Emma

Emma

I’m pretty sure that I’ve mentioned my fondness for dogs. Emma was a sweetheart and very interested in meeting you, seeing if you could spare a pat or two or, if she was really lucky, a treat. And, she was a Lab. I really love Labs and am starting to well up as I type.

Victoria Westcott set me up with a few tasters as she dealt with the other patrons and I sat watching the fire – tasting and loving it. I love my life.

Once everyone was gone, Victoria and I stood and talked through their portfolio, the savages of the past winter and their ambitions for the coming years. Her brother Garett joined us. Garett is the Ass’t Vineyard Manager (according to their website). But, seeing as this is a family operation, I sense that he is a lot more than that. He had a solid sense of what had been going on both in the vineyard and the winery and took a lot of ownership, it seemed to me.

Where was I? Oh yeah, talking to the Westcotts and sipping wine. How cool is it when you can deal with the family that owns, runs, and markets the winery? Answer? Very cool.

The winter of ’14-15 was harsh. Despite burying many of the vines a la The County (#PEC), a portion of the vines were lost. That is so unfortunate and given that Westcott is one of the few here that bury, I’m interested in the damage across the vineyards in Vinemount Ridge.

The wines? Please wait. Let me ramble a bit first.

Westcott has had a partnership with Zooma this past year. Zooma was a small and groovy bistro in Jordan that catered to the locals and visitors over the past many years. they closed up that operation but set up a neat resto, outdoor patio thing at Westcott. If you’ve been to Norman Hardy, this has a similar vibe to that. Although, I sensed that the menu was a bit more expansive here. Well, cool (read: cold) weather set in and the two partners decided to try a Friday night sip, eat, sit around the fireplace thing. I wish that I lived closer so that I could take advantage of this. The day I was there (a Friday), they were set up for a menu of – ham and barley soup, lobster grilled cheese, a charcuterie plate, and pecan pie. Take a look at the picture below and imagine sitting there drinking a glass of Pinot Noir with that lobster grilled cheese.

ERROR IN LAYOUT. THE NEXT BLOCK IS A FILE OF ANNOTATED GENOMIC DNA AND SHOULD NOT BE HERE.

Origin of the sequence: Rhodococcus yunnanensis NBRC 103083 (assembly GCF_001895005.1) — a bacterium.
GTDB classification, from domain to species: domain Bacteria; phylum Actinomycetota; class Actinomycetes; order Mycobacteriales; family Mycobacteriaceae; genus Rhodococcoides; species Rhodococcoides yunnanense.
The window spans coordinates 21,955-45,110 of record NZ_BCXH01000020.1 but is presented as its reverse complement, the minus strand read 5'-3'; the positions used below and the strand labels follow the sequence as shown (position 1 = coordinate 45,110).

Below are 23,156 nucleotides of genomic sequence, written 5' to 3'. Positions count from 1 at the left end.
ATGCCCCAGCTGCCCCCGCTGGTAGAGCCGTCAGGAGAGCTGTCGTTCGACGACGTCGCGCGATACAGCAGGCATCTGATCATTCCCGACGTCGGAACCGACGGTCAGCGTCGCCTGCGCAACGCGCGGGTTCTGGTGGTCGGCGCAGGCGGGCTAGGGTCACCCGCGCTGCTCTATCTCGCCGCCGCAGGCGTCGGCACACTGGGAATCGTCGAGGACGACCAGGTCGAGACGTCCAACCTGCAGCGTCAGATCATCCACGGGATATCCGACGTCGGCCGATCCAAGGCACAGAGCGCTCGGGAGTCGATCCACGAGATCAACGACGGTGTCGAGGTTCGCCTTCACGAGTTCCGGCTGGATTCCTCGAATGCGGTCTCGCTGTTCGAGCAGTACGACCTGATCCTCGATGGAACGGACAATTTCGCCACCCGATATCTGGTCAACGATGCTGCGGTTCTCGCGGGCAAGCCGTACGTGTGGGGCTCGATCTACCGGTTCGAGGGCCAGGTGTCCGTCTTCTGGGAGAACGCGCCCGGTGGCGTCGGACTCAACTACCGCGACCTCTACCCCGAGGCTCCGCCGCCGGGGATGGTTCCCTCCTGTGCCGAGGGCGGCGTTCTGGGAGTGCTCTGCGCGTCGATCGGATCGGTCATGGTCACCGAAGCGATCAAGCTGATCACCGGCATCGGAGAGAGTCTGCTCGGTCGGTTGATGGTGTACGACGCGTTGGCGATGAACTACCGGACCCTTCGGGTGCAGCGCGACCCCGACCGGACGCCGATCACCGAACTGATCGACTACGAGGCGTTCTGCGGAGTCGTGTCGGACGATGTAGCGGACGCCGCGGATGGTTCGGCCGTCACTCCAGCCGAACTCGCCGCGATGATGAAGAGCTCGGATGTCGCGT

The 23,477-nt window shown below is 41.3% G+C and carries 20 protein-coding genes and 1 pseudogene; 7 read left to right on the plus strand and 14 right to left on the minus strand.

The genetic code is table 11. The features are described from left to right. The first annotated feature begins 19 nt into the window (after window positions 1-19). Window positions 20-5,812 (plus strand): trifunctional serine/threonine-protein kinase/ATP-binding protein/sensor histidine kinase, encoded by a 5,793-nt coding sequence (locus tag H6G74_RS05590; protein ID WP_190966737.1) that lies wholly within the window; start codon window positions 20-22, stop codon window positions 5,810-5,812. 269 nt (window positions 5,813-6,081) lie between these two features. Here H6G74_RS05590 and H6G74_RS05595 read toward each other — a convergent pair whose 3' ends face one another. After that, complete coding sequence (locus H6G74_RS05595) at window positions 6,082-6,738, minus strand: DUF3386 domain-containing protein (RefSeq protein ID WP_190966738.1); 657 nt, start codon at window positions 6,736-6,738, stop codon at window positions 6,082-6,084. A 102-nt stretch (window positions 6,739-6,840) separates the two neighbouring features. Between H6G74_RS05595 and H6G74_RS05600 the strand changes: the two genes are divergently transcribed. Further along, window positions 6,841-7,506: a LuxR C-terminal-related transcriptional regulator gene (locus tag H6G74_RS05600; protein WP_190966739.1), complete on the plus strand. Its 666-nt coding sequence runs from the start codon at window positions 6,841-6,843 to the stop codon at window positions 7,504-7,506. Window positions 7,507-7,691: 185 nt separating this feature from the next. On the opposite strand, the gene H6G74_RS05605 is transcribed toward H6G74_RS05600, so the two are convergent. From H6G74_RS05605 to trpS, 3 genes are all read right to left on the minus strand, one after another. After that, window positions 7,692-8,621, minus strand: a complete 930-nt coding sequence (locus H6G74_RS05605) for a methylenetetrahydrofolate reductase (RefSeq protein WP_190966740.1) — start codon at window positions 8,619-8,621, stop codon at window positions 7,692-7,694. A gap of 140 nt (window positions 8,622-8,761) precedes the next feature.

Westcott Fireplace

Westcott Fireplace – Maybe the you would have figured out the ‘Westcott’ part on your own

violetteThe wines? Well, although Westcott focuses on Pinot Noir and Chardonnay, they do have some fun with other stuff. They have a bubbly called NV Westcott Violette #438200 $24.95. When I used to think of sparkling Niagara wines, I had a bit of a gag reflex. I remember those dark days of Cold Duck (which, if I was honest, I thought was pretty tasty when I was 20. Later? Not so much). So, consequently, I haven’t ventured into that territory until recently. Wineries such as Henry of Pelham (Cuvée Catherine) and Flat Rock Cellars have changed my impression. They do sparkling pretty well in Niagara now. The Violette is no exception. Dry, toasty, crisp, extremely light. We’re talking, “Hi, glad you came. Here’s a glass of something to get started. Help yourself to the popcorn and sushi.” That type of wine.

Their rosé – 2013 Westcott Delphine $15, which I don’t see on http://www.vintages.com so am assuming that it’s not available at the LCBO but only at the cellar door. Have I told you about my love of rosé? Of course I have. This rosé in 2013 was a blend of Cab Franc, Pinot Noir and Merlot. It’s darker berries, dry, with a clean acidic finish. I love rosé all year but suggest that this is a summer wine. Get the umbrella on the patio, some snacks with tomato or shellfish and pour this out!

Now, the main events – Pinot Noir and Chardonnay.